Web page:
This version of the brand, while successful in its international growth, failed to remain consistent as it engaged with different audiences. Especially while expanding, a brand’s strength is vitally contingent upon its uniformity, lest we have Santa Claus walking around in yellow tights.
1822: “A Unifying Message”
In 1822, American writer and professor Clement Clarke Moore penned a poem entitled, “A Visit From St. Nicholas.” In this poem, Moore solidifies tons of swirling bits and pieces of the Santa Claus brand into the firm character of which all of our present-day illustrations are based. Everything from the eight reindeer to the bag full of toys (spoiler: no mention of Flunkish hose).
Think about when Apple’s longtime agency partner, TBWA/Chiat/Day Los Angeles, created the poem/ad “The Crazy Ones” (which ended up being the canon for Apple’s iconic “Think Different” brand). Similarly, Moore’s poem would serve as the dogma to which all future branding of Santa Claus would be portrayed. You might recognize Moore’s work under its more common title in today’s world: “The Night Before Christmas.”
1931: “Santa Goes Mainstream”
Although commonly credited, we now know (from the above) that Coca-Cola’s 1931 advertising campaign featuring our jolly friend was not the solidifying moment in the Santa Claus brand. However, it was still a pivotal moment in the brand’s timeline. The Coca-Cola company commissioned Michigan-born illustrator Haddon Sundblom to create the image for Santa Claus for their ads in hopes of boosting soda sales during the holidays. If you’ve ever been to the office of a once-trendy start-up that went public and has a visual timeline plastered in their entryway, this Coca-Cola moment would be the framed picture of the executive team ringing the NYSE bell.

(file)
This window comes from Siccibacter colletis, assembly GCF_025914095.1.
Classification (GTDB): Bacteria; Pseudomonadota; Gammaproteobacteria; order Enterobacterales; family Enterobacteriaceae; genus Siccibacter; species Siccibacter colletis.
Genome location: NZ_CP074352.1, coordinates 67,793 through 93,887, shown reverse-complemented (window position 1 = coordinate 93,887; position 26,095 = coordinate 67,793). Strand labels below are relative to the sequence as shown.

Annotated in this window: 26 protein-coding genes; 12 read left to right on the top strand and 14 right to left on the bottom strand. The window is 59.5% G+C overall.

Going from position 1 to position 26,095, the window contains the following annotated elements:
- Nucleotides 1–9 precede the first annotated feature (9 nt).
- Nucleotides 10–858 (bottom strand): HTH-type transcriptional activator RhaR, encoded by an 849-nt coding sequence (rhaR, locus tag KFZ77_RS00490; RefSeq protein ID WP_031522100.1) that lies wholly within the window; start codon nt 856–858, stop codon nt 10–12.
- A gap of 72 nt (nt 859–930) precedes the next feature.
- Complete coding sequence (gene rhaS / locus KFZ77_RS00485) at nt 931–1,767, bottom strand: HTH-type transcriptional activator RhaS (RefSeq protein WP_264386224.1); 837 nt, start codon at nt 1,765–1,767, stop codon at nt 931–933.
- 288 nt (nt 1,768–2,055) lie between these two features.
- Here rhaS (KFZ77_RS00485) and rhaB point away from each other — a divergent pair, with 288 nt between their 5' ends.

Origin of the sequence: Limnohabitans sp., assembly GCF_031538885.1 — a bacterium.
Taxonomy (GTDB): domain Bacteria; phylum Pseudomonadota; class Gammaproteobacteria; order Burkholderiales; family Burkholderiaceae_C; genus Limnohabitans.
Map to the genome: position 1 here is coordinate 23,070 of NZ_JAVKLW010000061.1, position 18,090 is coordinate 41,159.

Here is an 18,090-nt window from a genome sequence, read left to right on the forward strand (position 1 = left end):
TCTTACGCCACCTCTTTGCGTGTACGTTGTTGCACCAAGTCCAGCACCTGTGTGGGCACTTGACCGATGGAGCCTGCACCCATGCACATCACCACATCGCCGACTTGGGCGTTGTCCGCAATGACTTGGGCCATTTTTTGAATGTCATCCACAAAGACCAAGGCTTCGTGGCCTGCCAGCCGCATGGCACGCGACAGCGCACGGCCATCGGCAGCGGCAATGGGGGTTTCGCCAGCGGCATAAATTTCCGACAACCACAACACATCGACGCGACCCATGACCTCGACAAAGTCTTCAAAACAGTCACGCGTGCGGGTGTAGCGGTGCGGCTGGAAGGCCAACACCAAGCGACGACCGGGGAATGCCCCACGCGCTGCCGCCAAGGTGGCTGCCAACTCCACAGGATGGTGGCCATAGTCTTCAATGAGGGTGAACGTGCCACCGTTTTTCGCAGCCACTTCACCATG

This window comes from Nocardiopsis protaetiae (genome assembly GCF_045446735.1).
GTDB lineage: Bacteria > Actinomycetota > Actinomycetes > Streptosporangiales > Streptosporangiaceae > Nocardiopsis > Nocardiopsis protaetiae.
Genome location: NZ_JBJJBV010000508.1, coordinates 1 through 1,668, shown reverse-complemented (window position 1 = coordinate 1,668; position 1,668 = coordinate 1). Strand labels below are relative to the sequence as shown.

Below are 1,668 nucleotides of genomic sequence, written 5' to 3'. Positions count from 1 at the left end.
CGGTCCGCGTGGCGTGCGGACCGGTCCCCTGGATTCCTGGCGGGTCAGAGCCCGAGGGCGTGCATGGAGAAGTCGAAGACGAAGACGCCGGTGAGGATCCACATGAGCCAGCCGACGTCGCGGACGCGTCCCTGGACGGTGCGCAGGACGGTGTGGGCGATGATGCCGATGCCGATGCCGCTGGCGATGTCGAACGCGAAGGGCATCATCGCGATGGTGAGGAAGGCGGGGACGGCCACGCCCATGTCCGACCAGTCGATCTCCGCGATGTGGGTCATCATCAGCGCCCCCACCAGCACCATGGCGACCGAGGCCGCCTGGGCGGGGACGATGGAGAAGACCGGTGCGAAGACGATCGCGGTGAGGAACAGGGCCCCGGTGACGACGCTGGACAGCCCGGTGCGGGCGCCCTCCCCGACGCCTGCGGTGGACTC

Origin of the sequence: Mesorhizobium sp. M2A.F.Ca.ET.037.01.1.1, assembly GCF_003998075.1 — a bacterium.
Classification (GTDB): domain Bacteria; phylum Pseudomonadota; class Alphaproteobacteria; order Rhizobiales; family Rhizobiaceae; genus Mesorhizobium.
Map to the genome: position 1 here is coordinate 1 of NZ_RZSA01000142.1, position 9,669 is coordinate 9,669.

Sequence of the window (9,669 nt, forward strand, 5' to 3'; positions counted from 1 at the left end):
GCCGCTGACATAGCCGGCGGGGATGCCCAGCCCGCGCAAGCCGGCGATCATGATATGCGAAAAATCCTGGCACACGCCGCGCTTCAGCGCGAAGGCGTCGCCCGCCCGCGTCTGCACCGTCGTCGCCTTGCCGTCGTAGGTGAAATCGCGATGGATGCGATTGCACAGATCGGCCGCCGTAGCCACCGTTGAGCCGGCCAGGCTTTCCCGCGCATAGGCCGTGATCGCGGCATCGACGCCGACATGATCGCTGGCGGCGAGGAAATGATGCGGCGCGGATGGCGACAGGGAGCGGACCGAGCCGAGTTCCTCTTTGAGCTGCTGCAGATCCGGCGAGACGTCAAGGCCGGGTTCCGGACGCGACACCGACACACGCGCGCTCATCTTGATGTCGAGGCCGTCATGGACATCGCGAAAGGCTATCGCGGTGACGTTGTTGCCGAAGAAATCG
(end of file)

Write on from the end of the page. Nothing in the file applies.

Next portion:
Although both were obviously around, neither TV nor Radio were doing a great job of advertising on a national level. However, a brand like Coca-Cola could be found in every department store and diner from coast to coast. So effectively, the thousands of Coca-Cola billboards, magazines ads, and bottles featuring Moore’s Santa Clause imprinted the image in the minds of Americans nationwide.
Modern Day: “Santa is Americana”
Today, the Santa Claus brand rivals that of Disney, Amazon, and Nike. As we approach 2018, the love affair with Santa is only going to get deeper. After all, we ride in cars with strangers with Uber, we stay in strangers homes with Airbnb, and we swipe right on stranger’s photos in hopes of getting a date through Tinder — why then should we not continue to let a stranger into our living rooms using the chimney as an entryway?
The Santa Claus brand is the preeminent example of longevity and has now achieved the ultimate prize: Much like Kleenex, BandAid, or ChapStick, it is no longer even seen as just a brand, rather it is fully ingrained into American culture.
How Has Your Company’s Brand Evolved?
Has your company’s brand changed or evolved since day one? Much like Santa, it probably has, which requires coordination and time from your Marketing team to ensure all brand touch points are up-to-date and consistent. The employee email signature is included in this mix, and that’s where we come in. We make it easy to centrally control email signatures across your entire organization, so you know each employee email sent is beautifully branded and consistent with your new look.